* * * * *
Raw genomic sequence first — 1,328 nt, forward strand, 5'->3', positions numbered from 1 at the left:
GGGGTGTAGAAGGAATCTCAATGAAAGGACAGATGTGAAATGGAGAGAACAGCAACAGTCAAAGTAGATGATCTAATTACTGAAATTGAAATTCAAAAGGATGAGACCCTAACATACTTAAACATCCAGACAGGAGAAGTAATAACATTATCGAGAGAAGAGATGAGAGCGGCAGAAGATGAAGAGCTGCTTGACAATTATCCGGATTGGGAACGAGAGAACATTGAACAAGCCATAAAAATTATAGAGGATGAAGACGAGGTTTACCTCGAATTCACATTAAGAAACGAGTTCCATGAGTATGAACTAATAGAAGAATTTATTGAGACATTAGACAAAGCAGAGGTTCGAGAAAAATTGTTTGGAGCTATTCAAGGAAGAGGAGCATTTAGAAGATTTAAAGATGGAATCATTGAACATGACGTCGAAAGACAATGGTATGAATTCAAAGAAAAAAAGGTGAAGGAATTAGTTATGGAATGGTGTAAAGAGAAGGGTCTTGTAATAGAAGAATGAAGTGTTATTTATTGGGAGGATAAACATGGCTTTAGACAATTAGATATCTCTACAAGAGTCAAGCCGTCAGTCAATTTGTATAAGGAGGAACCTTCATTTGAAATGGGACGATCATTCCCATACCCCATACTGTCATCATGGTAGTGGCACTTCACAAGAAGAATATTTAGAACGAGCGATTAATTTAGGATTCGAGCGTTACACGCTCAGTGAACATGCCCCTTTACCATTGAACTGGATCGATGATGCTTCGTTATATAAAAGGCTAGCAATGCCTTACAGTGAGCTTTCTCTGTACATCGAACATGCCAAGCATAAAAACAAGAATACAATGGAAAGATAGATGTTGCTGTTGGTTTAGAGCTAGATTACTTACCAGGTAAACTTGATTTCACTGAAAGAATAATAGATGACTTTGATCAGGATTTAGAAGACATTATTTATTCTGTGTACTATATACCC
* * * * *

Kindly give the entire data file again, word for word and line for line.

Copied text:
Raw genomic sequence first — 1,328 nt, forward strand, 5'->3', positions numbered from 1 at the left:
GGGGTGTAGAAGGAATCTCAATGAAAGGACAGATGTGAAATGGAGAGAACAGCAACAGTCAAAGTAGATGATCTAATTACTGAAATTGAAATTCAAAAGGATGAGACCCTAACATACTTAAACATCCAGACAGGAGAAGTAATAACATTATCGAGAGAAGAGATGAGAGCGGCAGAAGATGAAGAGCTGCTTGACAATTATCCGGATTGGGAACGAGAGAACATTGAACAAGCCATAAAAATTATAGAGGATGAAGACGAGGTTTACCTCGAATTCACATTAAGAAACGAGTTCCATGAGTATGAACTAATAGAAGAATTTATTGAGACATTAGACAAAGCAGAGGTTCGAGAAAAATTGTTTGGAGCTATTCAAGGAAGAGGAGCATTTAGAAGATTTAAAGATGGAATCATTGAACATGACGTCGAAAGACAATGGTATGAATTCAAAGAAAAAAAGGTGAAGGAATTAGTTATGGAATGGTGTAAAGAGAAGGGTCTTGTAATAGAAGAATGAAGTGTTATTTATTGGGAGGATAAACATGGCTTTAGACAATTAGATATCTCTACAAGAGTCAAGCCGTCAGTCAATTTGTATAAGGAGGAACCTTCATTTGAAATGGGACGATCATTCCCATACCCCATACTGTCATCATGGTAGTGGCACTTCACAAGAAGAATATTTAGAACGAGCGATTAATTTAGGATTCGAGCGTTACACGCTCAGTGAACATGCCCCTTTACCATTGAACTGGATCGATGATGCTTCGTTATATAAAAGGCTAGCAATGCCTTACAGTGAGCTTTCTCTGTACATCGAACATGCCAAGCATAAAAACAAGAATACAATGGAAAGATAGATGTTGCTGTTGGTTTAGAGCTAGATTACTTACCAGGTAAACTTGATTTCACTGAAAGAATAATAGATGACTTTGATCAGGATTTAGAAGACATTATTTATTCTGTGTACTATATACCC